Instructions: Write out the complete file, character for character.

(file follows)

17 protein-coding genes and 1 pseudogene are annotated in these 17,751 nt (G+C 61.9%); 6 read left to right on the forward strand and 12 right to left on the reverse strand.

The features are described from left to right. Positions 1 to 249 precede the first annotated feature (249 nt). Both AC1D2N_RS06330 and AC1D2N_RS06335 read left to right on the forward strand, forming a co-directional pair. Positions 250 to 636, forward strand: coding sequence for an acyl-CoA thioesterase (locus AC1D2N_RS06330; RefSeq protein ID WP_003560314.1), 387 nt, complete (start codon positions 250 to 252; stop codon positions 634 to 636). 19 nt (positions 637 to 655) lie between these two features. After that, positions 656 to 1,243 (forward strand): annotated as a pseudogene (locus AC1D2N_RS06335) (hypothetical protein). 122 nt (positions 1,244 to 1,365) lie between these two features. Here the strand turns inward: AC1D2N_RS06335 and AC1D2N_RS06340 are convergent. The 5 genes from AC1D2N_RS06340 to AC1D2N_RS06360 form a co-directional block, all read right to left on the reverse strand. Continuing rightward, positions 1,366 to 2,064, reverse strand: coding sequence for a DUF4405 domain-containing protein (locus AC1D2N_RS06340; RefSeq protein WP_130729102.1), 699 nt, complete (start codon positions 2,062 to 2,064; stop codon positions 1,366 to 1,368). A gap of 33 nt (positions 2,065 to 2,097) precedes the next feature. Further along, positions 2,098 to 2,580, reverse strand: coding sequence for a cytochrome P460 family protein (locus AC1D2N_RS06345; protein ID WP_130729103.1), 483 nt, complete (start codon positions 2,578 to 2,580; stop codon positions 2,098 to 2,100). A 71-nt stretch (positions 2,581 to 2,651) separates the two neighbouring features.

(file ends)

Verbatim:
17 protein-coding genes and 1 pseudogene are annotated in these 17,751 nt (G+C 61.9%); 6 read left to right on the forward strand and 12 right to left on the reverse strand.

The features are described from left to right. Positions 1 to 249 precede the first annotated feature (249 nt). Both AC1D2N_RS06330 and AC1D2N_RS06335 read left to right on the forward strand, forming a co-directional pair. Positions 250 to 636, forward strand: coding sequence for an acyl-CoA thioesterase (locus AC1D2N_RS06330; RefSeq protein ID WP_003560314.1), 387 nt, complete (start codon positions 250 to 252; stop codon positions 634 to 636). 19 nt (positions 637 to 655) lie between these two features. After that, positions 656 to 1,243 (forward strand): annotated as a pseudogene (locus AC1D2N_RS06335) (hypothetical protein). 122 nt (positions 1,244 to 1,365) lie between these two features. Here the strand turns inward: AC1D2N_RS06335 and AC1D2N_RS06340 are convergent. The 5 genes from AC1D2N_RS06340 to AC1D2N_RS06360 form a co-directional block, all read right to left on the reverse strand. Continuing rightward, positions 1,366 to 2,064, reverse strand: coding sequence for a DUF4405 domain-containing protein (locus AC1D2N_RS06340; RefSeq protein WP_130729102.1), 699 nt, complete (start codon positions 2,062 to 2,064; stop codon positions 1,366 to 1,368). A gap of 33 nt (positions 2,065 to 2,097) precedes the next feature. Further along, positions 2,098 to 2,580, reverse strand: coding sequence for a cytochrome P460 family protein (locus AC1D2N_RS06345; protein ID WP_130729103.1), 483 nt, complete (start codon positions 2,578 to 2,580; stop codon positions 2,098 to 2,100). A 71-nt stretch (positions 2,581 to 2,651) separates the two neighbouring features.